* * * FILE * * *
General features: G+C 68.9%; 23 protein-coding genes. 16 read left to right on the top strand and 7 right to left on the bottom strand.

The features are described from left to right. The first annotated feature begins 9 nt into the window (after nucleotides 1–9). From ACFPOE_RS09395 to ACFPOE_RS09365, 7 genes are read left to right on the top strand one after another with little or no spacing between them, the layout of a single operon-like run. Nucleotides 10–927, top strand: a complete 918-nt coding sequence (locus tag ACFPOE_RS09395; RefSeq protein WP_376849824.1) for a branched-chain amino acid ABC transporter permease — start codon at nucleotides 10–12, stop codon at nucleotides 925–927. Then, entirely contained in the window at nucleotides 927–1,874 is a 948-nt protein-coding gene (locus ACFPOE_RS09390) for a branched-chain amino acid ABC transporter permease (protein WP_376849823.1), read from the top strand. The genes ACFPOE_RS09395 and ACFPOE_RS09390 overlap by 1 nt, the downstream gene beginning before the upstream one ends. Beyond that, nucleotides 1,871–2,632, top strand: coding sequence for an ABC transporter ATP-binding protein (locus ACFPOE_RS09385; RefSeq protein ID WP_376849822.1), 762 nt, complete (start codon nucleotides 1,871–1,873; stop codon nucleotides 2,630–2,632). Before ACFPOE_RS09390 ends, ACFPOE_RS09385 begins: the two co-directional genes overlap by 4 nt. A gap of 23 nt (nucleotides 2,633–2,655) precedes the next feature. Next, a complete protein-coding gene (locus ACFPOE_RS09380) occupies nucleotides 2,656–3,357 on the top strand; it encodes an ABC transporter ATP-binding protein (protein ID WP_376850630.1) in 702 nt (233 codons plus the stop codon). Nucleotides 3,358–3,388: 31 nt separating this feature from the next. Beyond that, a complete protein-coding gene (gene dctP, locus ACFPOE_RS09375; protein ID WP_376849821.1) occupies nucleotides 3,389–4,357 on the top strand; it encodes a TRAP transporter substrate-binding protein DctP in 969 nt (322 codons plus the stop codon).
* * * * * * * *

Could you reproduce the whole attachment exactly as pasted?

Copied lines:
General features: G+C 68.9%; 23 protein-coding genes. 16 read left to right on the top strand and 7 right to left on the bottom strand.

The features are described from left to right. The first annotated feature begins 9 nt into the window (after nucleotides 1–9). From ACFPOE_RS09395 to ACFPOE_RS09365, 7 genes are read left to right on the top strand one after another with little or no spacing between them, the layout of a single operon-like run. Nucleotides 10–927, top strand: a complete 918-nt coding sequence (locus tag ACFPOE_RS09395; RefSeq protein WP_376849824.1) for a branched-chain amino acid ABC transporter permease — start codon at nucleotides 10–12, stop codon at nucleotides 925–927. Then, entirely contained in the window at nucleotides 927–1,874 is a 948-nt protein-coding gene (locus ACFPOE_RS09390) for a branched-chain amino acid ABC transporter permease (protein WP_376849823.1), read from the top strand. The genes ACFPOE_RS09395 and ACFPOE_RS09390 overlap by 1 nt, the downstream gene beginning before the upstream one ends. Beyond that, nucleotides 1,871–2,632, top strand: coding sequence for an ABC transporter ATP-binding protein (locus ACFPOE_RS09385; RefSeq protein ID WP_376849822.1), 762 nt, complete (start codon nucleotides 1,871–1,873; stop codon nucleotides 2,630–2,632). Before ACFPOE_RS09390 ends, ACFPOE_RS09385 begins: the two co-directional genes overlap by 4 nt. A gap of 23 nt (nucleotides 2,633–2,655) precedes the next feature. Next, a complete protein-coding gene (locus ACFPOE_RS09380) occupies nucleotides 2,656–3,357 on the top strand; it encodes an ABC transporter ATP-binding protein (protein ID WP_376850630.1) in 702 nt (233 codons plus the stop codon). Nucleotides 3,358–3,388: 31 nt separating this feature from the next. Beyond that, a complete protein-coding gene (gene dctP, locus ACFPOE_RS09375; protein ID WP_376849821.1) occupies nucleotides 3,389–4,357 on the top strand; it encodes a TRAP transporter substrate-binding protein DctP in 969 nt (322 codons plus the stop codon).